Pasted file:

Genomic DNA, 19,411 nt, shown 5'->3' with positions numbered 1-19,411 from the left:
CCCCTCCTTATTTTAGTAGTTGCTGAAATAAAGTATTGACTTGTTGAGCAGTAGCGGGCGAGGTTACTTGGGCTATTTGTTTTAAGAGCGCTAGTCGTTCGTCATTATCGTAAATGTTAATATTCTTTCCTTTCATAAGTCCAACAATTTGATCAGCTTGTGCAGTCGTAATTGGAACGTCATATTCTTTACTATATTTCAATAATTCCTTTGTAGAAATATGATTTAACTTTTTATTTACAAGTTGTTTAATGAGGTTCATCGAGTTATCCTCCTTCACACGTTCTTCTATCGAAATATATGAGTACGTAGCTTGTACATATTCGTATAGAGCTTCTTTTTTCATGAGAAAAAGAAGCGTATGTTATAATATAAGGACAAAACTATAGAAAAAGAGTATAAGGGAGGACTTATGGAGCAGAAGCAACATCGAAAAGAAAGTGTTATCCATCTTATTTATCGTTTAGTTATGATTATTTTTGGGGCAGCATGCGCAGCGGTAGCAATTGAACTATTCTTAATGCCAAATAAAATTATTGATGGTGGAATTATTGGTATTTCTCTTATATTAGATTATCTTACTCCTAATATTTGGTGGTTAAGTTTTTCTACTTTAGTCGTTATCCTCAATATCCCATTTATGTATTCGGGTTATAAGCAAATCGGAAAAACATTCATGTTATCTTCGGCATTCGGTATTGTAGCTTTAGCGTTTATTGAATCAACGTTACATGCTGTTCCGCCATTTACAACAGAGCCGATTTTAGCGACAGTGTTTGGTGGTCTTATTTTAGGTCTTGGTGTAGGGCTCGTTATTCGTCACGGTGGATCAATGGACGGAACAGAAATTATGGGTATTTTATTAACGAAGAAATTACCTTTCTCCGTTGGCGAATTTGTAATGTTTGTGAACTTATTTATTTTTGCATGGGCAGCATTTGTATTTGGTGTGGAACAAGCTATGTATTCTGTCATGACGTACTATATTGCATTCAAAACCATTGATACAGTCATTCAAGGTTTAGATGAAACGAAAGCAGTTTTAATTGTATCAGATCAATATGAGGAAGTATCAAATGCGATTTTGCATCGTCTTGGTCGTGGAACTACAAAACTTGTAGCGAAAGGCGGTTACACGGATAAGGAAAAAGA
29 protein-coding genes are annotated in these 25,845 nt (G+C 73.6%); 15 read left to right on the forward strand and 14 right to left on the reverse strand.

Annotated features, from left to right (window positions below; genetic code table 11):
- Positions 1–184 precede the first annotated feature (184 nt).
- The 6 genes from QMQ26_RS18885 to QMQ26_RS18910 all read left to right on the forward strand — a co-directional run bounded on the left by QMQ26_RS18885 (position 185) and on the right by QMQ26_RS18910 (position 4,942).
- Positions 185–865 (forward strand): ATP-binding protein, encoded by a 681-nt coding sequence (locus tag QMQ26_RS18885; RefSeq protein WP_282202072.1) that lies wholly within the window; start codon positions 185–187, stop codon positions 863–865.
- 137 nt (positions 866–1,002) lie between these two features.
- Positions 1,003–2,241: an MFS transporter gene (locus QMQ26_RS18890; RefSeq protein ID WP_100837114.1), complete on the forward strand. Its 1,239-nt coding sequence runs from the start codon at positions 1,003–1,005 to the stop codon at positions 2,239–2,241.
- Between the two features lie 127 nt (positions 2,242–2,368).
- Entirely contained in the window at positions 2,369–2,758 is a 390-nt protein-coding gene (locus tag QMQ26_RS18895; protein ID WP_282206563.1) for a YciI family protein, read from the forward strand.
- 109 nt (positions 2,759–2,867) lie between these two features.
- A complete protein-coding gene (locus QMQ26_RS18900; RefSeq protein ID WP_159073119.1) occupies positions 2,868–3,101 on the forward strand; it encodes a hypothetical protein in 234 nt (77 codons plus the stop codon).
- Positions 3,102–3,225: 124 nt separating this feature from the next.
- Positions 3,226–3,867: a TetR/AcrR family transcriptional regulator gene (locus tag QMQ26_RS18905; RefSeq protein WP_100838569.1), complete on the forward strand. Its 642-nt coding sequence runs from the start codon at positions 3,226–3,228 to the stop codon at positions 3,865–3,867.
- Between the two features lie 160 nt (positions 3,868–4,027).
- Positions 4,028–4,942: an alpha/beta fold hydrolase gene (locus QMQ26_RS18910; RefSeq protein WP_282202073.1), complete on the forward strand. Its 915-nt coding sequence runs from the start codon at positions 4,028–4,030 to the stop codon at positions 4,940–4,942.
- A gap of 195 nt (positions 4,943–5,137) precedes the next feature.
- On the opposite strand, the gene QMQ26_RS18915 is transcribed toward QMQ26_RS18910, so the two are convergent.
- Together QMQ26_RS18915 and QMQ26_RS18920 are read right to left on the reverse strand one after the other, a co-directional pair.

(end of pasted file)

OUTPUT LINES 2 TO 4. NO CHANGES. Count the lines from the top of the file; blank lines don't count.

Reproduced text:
CCCCTCCTTATTTTAGTAGTTGCTGAAATAAAGTATTGACTTGTTGAGCAGTAGCGGGCGAGGTTACTTGGGCTATTTGTTTTAAGAGCGCTAGTCGTTCGTCATTATCGTAAATGTTAATATTCTTTCCTTTCATAAGTCCAACAATTTGATCAGCTTGTGCAGTCGTAATTGGAACGTCATATTCTTTACTATATTTCAATAATTCCTTTGTAGAAATATGATTTAACTTTTTATTTACAAGTTGTTTAATGAGGTTCATCGAGTTATCCTCCTTCACACGTTCTTCTATCGAAATATATGAGTACGTAGCTTGTACATATTCGTATAGAGCTTCTTTTTTCATGAGAAAAAGAAGCGTATGTTATAATATAAGGACAAAACTATAGAAAAAGAGTATAAGGGAGGACTTATGGAGCAGAAGCAACATCGAAAAGAAAGTGTTATCCATCTTATTTATCGTTTAGTTATGATTATTTTTGGGGCAGCATGCGCAGCGGTAGCAATTGAACTATTCTTAATGCCAAATAAAATTATTGATGGTGGAATTATTGGTATTTCTCTTATATTAGATTATCTTACTCCTAATATTTGGTGGTTAAGTTTTTCTACTTTAGTCGTTATCCTCAATATCCCATTTATGTATTCGGGTTATAAGCAAATCGGAAAAACATTCATGTTATCTTCGGCATTCGGTATTGTAGCTTTAGCGTTTATTGAATCAACGTTACATGCTGTTCCGCCATTTACAACAGAGCCGATTTTAGCGACAGTGTTTGGTGGTCTTATTTTAGGTCTTGGTGTAGGGCTCGTTATTCGTCACGGTGGATCAATGGACGGAACAGAAATTATGGGTATTTTATTAACGAAGAAATTACCTTTCTCCGTTGGCGAATTTGTAATGTTTGTGAACTTATTTATTTTTGCATGGGCAGCATTTGTATTTGGTGTGGAACAAGCTATGTATTCTGTCATGACGTACTATATTGCATTCAAAACCATTGATACAGTCATTCAAGGTTTAGATGAAACGAAAGCAGTTTTAATTGTATCAGATCAATATGAGGAAGTATCAAATGCGATTTTGCATCGTCTTGGTCGTGGAACTACAAAACTTGTAGCGAAAGGCGGTTACACGGATAAGGAAAAAGA
29 protein-coding genes are annotated in these 25,845 nt (G+C 73.6%); 15 read left to right on the forward strand and 14 right to left on the reverse strand.

Annotated features, from left to right (window positions below; genetic code table 11):